Victor Davis Hanson on "Obama's Foreign Policy Disasters" (Interview)
Frontpage Interview’s guest today is Victor Davis Hanson, a senior fellow at the Hoover Institution.
FP: Victor Davis Hanson, welcome to Frontpage Interview.
What report card would you give the Obama administration in terms of foreign policy right now? Why?
Hanson: An Incomplete that at the present rate will turn into a D/F if he is not careful.
Obama has confused a number of issues: intractable problems like North Korea, Iran, Pakistan, Venezuela, Cuba, Russia, Islamic terrorism, etc. both pre- and post-dated George Bush; they present only bad and worse choices, and are predicated on different agendas of authoritarians that hinge on whether the United States can or cannot deter their regional megalomaniac dreams.
In the long-term, Obama's nontraditional heritage and charisma make little difference; on the other hand, serial apologies, "Bush did it", the "reset button" ad nauseam, trumpeting the "I was only (fill in the blank) when that happened" etc. have a brief shelf life, and achieve only a transitory buzz, similar to a Bono-celebrity tour.
He needs to cut out the messianic style, and realize that millions of brave souls, who invest at great danger in democracy, freedom, open markets, etc. around the world, count on an American President for moral support and guidance against a bullying Russia, Iranian-backed Hezbollah, Chavez's thugs, Castro jailers, et al.
When they see Obama's moral equivalence, they realize they are on their own and must cut their own deals to survive--understanding that multicultural trendiness is now a cynical cover for moral laxity and 'can't we all get along?' appeasement. So by all means smile and shake hands, but don't confuse that for tough diplomacy or protecting American global interests. Increasing the Bush billion-dollar deficit to $1.7, with another $9 trillion in additional aggregate debt will very soon curtail American options abroad, and our enemies are now waiting for opportune moments for exploitation.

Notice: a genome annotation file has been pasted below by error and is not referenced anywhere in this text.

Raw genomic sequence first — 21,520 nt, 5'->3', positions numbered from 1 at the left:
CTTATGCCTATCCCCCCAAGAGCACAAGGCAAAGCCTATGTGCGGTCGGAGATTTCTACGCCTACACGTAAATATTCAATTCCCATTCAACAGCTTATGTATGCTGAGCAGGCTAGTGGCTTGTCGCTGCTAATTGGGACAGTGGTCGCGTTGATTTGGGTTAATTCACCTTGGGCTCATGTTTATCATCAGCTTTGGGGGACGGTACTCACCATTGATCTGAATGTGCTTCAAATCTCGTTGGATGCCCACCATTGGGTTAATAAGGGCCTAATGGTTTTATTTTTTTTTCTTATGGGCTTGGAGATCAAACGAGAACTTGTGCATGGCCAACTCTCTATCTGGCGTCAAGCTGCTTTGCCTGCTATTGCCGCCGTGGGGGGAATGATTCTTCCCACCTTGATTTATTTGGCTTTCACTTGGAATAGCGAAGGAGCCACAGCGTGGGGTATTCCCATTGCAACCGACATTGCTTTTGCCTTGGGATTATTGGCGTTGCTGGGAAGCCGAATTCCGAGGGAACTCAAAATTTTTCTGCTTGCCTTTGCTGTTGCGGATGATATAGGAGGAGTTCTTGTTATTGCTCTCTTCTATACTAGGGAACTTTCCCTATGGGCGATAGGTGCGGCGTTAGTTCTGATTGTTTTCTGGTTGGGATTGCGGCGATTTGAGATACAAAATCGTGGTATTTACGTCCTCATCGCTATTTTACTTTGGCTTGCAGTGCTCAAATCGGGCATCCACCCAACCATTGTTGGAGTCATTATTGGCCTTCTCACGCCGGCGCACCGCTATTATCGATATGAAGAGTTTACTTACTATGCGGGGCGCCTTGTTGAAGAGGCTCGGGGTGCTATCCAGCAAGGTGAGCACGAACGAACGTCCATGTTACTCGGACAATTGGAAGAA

FP: What danger does Putin’s regime pose to the West? What is your recommendation in terms of U.S. policy toward Putin? What mistakes has the new administration made so far in that department? For instance, in terms of the reset button fiasco, it means that the Obama team doesn’t even have a sound translator on hand. This is real grounds for worry, yes?
Hanson: We have three or four broad aims at this juncture: one, to ensure that former Soviet republics, which on their free accord sought integration with the West -- the Baltic Republics, Ukraine, Georgia, etc. -- are not forced back into a Russian Empire against their will; that Eastern European states remain autonomous and free to protect themselves from Iranian nuclear blackmail should they wish anti-ballistic missile protection; that Russia understands that there will be consequences if its technology ensures an Iranian bomb; and that Europe has assurances of support should Russia engage in energy blackmail—or worse.